Musician/publisher Stax (center) with his psych-rock band the Loons.
“Being based in San Diego has definitely shaped the magazine to some degree,” says Mike Stax, whose publication Ugly Things celebrates its 30th anniversary at the Casbah over Memorial Day weekend with a slew of vintage garage-band reunions and tributes. “The explosion of teenage bands that occurred in the wake of the British Invasion affected neighborhoods across the country, but for various reasons Southern California was particularly hard hit. Perhaps because there’s more actual garages here for bands to practice in.”
Stax moved from England to San Diego in 1981, playing with the Crawdaddys and Tell-Tale Hearts before forming the Loons, all while building and writing about his collection of obscure recordings by groups long forgotten until the Nuggets and Pebbles compilations became popular. “Many of those garage bands released outstanding 45s. For example, the Lyrics from North County, who I tracked down for a story in one of my earliest issues. Or the Contrasts [from the College/Rolando/La Mesa area], who never even released a record, but still had some great stories, photos, and tapes to share.”
For the Casbah bash, San Diego native Glenn Ross Campbell (of the Misunderstood) will perform with the Loons on Friday, May 24, on a bill that also includes Ebbot Lundberg (Soundtrack of Our Lives), Cyril Jordan (Flamin’ Groovies), and the Neumans. May 25 features Lundberg singing with a reunited version of Love called Love Revisited, with other acts to include a Sloths reunion and the Rosalyns (local ladies from the Loons, Schitzophonics, New Kinetics, and Chinese Rocks). Sunday’s show includes Benedict Arnold & the Traitors (tributing Paul Revere & the Raiders), the Rising Ramrods (members of local garage band Nashville Ramblers), and original “I’m A No-Count” singer Ty Wagner, in his first performance since the ’60s.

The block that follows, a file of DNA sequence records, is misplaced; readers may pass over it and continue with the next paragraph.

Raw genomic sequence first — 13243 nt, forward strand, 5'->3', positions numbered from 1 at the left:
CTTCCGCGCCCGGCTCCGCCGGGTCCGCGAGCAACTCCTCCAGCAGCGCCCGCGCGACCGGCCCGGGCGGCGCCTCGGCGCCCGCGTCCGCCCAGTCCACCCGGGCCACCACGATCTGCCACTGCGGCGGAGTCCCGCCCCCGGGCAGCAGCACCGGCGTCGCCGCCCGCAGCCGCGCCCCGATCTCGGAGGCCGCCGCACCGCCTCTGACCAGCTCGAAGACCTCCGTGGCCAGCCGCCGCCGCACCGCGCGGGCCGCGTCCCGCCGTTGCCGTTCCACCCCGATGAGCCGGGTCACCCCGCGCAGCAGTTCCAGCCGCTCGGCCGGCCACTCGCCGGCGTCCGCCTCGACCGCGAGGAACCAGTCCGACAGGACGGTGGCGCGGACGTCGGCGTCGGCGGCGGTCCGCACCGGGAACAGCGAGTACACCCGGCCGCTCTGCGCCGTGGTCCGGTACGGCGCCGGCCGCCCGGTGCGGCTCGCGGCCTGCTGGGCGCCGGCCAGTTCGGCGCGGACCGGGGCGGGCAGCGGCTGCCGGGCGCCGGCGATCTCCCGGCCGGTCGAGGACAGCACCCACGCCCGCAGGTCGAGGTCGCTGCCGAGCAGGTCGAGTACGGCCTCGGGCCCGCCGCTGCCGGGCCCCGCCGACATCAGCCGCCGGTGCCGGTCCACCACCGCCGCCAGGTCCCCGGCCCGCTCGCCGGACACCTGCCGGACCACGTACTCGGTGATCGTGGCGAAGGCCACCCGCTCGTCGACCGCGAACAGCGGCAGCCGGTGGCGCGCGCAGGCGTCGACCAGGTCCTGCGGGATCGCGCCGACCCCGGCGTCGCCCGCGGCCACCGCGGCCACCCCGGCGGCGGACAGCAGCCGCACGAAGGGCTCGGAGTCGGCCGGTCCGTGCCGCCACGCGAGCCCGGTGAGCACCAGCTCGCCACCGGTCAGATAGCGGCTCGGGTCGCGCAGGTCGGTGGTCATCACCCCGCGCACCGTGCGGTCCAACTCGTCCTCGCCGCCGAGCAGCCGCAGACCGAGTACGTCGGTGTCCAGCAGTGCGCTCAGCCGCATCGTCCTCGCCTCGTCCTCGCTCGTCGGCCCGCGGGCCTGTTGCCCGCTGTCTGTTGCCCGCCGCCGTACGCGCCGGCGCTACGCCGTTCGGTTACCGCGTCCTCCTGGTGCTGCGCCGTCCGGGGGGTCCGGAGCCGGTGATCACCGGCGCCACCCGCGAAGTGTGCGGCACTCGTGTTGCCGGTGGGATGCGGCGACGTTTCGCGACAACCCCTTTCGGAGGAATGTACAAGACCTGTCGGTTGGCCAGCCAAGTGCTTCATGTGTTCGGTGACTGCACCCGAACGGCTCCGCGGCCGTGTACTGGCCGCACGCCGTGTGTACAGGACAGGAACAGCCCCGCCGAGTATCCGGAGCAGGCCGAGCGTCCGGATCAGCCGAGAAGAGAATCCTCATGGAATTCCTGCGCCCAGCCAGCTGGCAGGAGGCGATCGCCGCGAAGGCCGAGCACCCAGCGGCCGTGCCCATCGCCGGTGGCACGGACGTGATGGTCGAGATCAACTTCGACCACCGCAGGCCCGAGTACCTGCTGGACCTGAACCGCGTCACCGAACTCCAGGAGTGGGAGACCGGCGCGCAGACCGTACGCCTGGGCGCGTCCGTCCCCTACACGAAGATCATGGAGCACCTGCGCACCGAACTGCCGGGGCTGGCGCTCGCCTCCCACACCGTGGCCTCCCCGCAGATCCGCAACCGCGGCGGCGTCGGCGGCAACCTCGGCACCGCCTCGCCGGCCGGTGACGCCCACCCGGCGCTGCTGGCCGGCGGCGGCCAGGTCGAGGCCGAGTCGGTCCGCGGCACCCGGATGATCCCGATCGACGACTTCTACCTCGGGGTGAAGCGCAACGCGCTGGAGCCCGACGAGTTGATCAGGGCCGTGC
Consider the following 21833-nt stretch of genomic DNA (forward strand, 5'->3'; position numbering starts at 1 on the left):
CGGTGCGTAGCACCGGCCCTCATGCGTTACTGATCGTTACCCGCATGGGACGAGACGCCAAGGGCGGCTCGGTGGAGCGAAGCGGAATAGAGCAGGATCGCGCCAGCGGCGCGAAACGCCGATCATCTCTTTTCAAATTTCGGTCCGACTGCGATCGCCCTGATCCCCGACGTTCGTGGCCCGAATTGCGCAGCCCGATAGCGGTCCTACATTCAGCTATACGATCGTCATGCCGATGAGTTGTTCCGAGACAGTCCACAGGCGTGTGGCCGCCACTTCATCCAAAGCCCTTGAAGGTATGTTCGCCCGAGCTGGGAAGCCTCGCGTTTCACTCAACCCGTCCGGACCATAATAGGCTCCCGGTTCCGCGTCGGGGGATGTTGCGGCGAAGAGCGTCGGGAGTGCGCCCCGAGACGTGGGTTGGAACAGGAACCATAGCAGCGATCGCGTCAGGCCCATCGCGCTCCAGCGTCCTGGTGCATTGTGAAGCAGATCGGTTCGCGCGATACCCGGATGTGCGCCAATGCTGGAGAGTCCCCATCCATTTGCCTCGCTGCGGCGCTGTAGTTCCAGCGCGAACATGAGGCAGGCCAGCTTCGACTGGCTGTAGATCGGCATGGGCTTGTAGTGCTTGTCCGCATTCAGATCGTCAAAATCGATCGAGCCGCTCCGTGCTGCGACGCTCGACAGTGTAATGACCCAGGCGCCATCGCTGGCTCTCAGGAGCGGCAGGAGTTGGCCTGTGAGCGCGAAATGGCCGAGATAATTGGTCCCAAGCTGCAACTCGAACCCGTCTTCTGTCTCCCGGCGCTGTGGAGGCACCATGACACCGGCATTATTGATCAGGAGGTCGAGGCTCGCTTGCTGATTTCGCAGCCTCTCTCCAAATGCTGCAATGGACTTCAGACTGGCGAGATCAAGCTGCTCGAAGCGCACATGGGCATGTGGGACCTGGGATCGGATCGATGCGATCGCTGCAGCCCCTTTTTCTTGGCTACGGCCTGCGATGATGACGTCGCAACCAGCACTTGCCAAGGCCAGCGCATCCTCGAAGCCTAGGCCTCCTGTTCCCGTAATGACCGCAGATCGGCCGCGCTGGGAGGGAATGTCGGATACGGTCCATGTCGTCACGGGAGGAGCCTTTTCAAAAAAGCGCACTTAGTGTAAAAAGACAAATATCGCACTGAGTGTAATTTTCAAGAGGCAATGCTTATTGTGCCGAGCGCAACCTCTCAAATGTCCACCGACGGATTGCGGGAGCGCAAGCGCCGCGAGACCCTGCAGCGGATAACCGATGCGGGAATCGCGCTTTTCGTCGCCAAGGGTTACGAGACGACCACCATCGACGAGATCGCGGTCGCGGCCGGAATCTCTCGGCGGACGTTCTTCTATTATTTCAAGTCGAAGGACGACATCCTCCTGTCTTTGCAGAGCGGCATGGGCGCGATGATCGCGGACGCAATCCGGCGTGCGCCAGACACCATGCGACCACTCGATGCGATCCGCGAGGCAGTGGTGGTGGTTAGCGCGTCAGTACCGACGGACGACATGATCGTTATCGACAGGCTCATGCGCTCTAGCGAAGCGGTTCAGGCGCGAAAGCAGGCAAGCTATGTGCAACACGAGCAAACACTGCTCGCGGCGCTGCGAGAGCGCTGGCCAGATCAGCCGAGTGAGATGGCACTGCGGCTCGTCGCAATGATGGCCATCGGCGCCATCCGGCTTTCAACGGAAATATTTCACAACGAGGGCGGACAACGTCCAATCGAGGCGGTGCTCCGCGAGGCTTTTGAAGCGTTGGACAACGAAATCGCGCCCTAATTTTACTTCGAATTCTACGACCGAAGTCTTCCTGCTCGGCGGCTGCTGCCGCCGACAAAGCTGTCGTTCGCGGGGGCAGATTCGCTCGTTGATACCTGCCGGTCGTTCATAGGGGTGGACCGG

With the most unlikely act being Love, whose bandleader Arthur Lee died in 2006, I asked cofounder Johnny Echols why he’s “revisiting” the music minus their famously mercurial frontman. “Back in the day,” says Echols, “soon after the [original] group Love broke up, there was a huge controversy when Arthur began playing venues with his new group and calling them Love. He often faced hostile crowds, demanding to know where the original members were. One particularly obnoxious music critic asked him why he continued to play under those circumstances.
“I cannot fathom how re-creating that which you yourself created can somehow be viewed as a negative.”